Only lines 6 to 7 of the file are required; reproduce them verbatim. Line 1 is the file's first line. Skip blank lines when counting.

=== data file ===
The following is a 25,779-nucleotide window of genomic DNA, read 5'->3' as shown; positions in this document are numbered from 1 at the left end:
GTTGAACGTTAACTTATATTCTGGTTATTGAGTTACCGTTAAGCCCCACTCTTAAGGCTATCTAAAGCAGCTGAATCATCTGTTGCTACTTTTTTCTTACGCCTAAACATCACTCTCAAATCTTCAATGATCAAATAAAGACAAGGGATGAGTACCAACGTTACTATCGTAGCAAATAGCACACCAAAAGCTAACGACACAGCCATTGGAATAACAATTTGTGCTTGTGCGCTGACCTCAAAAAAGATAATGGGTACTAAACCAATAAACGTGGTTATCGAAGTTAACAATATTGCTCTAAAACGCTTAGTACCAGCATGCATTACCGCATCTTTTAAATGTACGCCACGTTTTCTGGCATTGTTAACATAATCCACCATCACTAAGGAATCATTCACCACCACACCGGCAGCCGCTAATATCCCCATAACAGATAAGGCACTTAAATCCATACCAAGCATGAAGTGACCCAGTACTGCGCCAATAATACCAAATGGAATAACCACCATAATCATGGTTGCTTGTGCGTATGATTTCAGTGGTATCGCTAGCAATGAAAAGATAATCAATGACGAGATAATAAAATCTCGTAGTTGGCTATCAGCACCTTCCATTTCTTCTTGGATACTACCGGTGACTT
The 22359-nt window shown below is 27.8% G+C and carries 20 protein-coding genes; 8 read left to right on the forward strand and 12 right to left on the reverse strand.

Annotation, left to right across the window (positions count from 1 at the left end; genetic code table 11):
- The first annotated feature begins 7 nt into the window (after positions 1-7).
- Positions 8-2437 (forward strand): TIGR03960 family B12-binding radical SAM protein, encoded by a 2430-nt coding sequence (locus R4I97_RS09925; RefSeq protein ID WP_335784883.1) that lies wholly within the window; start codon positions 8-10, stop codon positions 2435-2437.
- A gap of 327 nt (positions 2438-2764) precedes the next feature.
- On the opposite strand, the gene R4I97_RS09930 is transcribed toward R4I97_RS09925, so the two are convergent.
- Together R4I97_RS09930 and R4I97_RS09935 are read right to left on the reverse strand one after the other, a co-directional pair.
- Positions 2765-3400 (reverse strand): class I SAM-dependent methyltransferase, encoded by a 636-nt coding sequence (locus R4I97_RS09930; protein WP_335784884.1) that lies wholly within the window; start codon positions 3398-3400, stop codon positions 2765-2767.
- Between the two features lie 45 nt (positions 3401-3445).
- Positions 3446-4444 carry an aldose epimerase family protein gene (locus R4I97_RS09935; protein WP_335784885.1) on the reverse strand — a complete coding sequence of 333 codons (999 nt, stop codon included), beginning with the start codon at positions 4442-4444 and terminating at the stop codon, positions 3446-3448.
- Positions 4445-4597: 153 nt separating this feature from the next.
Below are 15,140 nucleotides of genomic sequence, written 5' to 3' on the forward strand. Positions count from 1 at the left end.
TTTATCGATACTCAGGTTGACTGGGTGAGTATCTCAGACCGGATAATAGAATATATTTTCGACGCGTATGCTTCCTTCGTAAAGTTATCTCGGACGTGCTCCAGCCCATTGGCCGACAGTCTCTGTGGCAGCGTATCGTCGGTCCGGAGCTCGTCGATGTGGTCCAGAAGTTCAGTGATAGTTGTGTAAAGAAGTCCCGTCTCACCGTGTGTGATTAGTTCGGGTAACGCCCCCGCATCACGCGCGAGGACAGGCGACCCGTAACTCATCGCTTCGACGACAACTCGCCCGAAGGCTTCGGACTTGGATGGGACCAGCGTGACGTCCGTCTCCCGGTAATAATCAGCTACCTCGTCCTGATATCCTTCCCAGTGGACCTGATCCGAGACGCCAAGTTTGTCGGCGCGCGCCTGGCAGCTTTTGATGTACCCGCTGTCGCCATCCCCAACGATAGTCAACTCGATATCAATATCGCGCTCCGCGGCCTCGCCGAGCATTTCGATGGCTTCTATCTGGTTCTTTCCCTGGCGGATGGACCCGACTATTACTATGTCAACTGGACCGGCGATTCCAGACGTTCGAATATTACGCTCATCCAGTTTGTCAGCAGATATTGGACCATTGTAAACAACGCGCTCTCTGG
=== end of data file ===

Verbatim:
- Positions 8-2437 (forward strand): TIGR03960 family B12-binding radical SAM protein, encoded by a 2430-nt coding sequence (locus R4I97_RS09925; RefSeq protein ID WP_335784883.1) that lies wholly within the window; start codon positions 8-10, stop codon positions 2435-2437.
- A gap of 327 nt (positions 2438-2764) precedes the next feature.